Interviewed 25 October 2021


Catherine Clancy was the first woman to be appointed an Assistant Commissioner in An Garda Síochána on 10 September 2003. A native of Donegal, she joined AGS in 1975 and enjoyed steady promotion through the ranks. In 2008, she surprised many of her colleagues when she took early retirement.

For more about the experience of women in AGS, visit HERE In this segment, Catherine reflects on her reasons for joining AGS.




JOHN FARRELLY: We are joined this evening by Retired Assistant Commissioner, Catherine Clancy 0072H and we’re delighted to have you, Catherine. Thank you very much for agreeing to do this and what Catherine has agreed to do is the GSRMA Oral History Project for the centenary of An Garda Síochána next year. John Farrelly is doing the interview and Catherine before I start. I’d just like to say, I welcome you again on behalf of ourselves and what we normally do in relation to these interviews, the first thing we do is, I want people to know a little bit about yourself before you joined the guards. I know you’ve a Donegal accent so you can start by saying you’re from Donegal. Thank you, Catherine, it’s all yours.

RETIRED ASST. COMM. CLANCY: Well in actual fact John, I was born in Dublin but my parents were living in Donegal at that time. So I do claim Donegal. Some people would fight with me over that but yes I do claim Donegal and my father was a guard and I kind of come from a long line of guards. My uncle was also in the guards, his name was Tony D’Arcy. I had another uncle Padraig Clancy, he was in the guards and he was a Sergeant in Monaghan and died early in his life. He died before he retired and I had a granduncle I think in the RIC. So, there’s a history of guards in our family and then because dad moved about, we moved about quite a bit and in those days. If the man of the house moved on promotion or transfer or anything like that, it was lock stock and barrel with the whole lot of us. So, I grew up in different counties. I was in Glenties, I was in Ballyshannon, I was in Castlebar and then finally we moved to Lucan in Dublin where daddy took up a position as an Extradition Sergeant in the Garda Headquarters where he remained until such time as he retired. So yes I do come from a long line of guards in the family.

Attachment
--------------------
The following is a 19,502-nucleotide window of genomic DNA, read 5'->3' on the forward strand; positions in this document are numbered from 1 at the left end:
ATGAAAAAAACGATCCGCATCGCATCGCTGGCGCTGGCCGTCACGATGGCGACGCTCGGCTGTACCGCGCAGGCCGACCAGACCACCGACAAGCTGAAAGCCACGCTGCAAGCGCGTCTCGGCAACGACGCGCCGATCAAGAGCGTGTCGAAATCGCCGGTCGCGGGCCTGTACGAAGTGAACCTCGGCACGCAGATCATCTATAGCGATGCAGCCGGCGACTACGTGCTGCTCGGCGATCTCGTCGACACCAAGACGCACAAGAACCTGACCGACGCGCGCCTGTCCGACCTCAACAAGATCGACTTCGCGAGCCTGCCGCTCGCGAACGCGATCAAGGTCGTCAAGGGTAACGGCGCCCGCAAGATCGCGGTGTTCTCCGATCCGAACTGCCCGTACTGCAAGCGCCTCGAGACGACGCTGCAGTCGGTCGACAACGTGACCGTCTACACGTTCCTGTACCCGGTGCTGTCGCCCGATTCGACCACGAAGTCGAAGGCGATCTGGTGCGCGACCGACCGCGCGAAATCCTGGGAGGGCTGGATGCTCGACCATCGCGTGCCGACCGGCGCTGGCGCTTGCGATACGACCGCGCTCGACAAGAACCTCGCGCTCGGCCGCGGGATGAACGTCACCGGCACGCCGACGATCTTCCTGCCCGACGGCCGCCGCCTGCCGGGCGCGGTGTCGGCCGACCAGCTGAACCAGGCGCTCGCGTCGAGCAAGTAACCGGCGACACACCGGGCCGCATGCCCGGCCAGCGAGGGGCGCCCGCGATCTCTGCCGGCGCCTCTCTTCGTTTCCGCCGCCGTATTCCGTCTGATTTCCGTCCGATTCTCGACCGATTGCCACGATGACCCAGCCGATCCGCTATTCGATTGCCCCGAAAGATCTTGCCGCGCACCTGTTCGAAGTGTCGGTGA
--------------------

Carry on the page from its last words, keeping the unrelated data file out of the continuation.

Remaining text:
MR. FARRELLY: So what did you do then before you actually decided to put on the uniform? Like when you left school, what was your ambition and what did you find yourself doing before you joined the guards?

RETIRED ASST. COMM. CLANCY: Well, me deciding to join the guards now might be stretching it a bit. I think maybe my father decided I was going to join the guards. I really wanted to be a teacher and I also had my eye on being an Aer Lingus hostess and I actually went for an interview for that but didn’t quite make it. I used to work with my aunt, my grandmother, my mother in running a guest house in Clifton where daddy was from and another member of my family decided that really that would be a good career for me. So I was actually in I was doing a management course, catering management in Cathal Brugha Street before I joined the guards.

As I say, I did the interview for an air hostess and I did nothing about wanting to be a teacher and then my father came home one day, he had an advertisement from the paper and he put it in front of me and he said, “do you know something, you could do worse”. I looked at it and I thought, you know, maybe I could do worse. I really wasn’t that keen on going into a hotel. I had done a few stints in hotels while I was studying and I wasn’t absolutely mad about it. So, yes, that’s how I joined the guards. That’s where my interest came and as I say, the interests of others more than the interest of me but I hasten to add it was, looking back on it, it certainly was the best move I ever made in my entire life. So, yeah.

MR. FARRELLY: Thank you, daddy. Thank you, daddy.

RETIRED ASST. COMM. CLANCY: Thank you, daddy.

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